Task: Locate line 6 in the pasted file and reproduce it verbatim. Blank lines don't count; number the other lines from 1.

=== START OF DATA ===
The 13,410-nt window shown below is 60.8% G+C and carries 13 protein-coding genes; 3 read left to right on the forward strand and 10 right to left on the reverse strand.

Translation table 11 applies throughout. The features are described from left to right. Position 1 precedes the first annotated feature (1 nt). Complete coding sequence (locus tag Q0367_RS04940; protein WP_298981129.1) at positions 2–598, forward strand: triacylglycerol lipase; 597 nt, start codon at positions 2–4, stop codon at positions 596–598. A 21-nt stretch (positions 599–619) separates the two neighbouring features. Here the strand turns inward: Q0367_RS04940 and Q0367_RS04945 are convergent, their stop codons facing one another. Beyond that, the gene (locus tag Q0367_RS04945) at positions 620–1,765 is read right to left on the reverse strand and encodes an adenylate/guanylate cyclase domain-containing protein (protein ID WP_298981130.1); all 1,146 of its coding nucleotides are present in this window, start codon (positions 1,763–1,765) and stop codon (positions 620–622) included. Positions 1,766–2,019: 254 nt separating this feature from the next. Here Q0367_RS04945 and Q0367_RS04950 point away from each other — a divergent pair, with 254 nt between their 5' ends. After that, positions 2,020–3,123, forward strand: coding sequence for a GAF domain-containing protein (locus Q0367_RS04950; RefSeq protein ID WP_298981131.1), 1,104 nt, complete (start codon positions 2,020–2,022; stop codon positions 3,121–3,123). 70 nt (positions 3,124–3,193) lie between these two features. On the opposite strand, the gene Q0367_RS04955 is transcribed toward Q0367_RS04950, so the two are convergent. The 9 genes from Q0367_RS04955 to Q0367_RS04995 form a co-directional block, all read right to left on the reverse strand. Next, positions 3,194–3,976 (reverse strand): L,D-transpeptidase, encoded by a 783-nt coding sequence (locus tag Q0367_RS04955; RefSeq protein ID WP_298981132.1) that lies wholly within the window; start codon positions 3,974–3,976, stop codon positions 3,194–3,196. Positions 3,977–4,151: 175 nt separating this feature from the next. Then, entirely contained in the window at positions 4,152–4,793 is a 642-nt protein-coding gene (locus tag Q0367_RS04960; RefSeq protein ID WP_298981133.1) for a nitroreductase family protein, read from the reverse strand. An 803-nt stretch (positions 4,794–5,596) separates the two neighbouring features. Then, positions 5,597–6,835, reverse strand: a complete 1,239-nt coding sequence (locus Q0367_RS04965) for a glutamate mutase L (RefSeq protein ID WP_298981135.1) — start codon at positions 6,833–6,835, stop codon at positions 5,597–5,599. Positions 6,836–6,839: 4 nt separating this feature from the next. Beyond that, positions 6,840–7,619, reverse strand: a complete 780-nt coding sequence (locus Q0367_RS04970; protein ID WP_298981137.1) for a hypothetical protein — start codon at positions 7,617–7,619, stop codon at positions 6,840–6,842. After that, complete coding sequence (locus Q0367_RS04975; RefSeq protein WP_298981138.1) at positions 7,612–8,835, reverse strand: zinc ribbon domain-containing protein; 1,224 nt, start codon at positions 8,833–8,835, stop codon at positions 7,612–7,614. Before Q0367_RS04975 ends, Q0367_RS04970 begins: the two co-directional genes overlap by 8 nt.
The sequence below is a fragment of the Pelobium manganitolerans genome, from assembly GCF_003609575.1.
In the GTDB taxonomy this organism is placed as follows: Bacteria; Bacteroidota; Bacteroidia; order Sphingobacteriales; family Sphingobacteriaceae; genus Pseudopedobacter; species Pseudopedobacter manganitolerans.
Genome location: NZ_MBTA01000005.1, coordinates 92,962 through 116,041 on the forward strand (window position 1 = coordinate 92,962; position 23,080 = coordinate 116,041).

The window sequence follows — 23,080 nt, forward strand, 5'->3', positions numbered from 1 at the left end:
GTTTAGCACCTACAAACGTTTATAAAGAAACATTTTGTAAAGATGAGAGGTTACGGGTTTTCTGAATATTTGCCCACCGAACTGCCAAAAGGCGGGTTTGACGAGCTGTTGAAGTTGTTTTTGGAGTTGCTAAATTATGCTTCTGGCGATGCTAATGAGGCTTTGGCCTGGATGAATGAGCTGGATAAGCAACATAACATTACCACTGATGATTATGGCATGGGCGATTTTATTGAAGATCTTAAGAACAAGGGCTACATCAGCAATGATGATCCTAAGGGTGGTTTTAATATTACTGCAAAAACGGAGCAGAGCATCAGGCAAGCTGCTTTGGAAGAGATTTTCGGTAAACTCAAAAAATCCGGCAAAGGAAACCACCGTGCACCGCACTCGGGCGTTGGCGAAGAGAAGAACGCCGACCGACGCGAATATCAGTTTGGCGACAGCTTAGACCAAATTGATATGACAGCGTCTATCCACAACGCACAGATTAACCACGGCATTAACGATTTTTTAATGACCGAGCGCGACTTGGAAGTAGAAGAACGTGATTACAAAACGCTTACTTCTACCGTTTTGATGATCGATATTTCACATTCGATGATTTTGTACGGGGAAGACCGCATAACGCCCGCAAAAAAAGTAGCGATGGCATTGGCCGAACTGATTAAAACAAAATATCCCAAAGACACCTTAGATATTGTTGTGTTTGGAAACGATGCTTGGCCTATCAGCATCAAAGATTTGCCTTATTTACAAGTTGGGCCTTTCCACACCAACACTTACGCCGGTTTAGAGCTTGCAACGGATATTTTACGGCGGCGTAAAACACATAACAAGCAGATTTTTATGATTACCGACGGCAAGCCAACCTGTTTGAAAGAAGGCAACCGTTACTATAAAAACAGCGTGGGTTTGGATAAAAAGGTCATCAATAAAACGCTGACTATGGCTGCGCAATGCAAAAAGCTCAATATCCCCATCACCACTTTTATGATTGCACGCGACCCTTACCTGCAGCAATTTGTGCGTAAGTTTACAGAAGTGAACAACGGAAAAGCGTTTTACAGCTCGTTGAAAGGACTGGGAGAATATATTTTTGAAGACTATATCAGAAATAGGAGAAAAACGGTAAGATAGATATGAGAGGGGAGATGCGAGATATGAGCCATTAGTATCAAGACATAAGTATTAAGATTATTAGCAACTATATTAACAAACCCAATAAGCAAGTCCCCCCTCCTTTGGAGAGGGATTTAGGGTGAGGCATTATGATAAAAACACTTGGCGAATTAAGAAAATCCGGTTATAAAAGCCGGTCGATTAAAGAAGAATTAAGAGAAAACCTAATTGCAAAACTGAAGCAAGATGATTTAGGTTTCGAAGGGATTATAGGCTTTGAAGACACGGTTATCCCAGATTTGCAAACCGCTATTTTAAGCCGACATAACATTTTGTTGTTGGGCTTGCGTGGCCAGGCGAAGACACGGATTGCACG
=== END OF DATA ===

The window sequence follows — 23,080 nt, forward strand, 5'->3', positions numbered from 1 at the left end: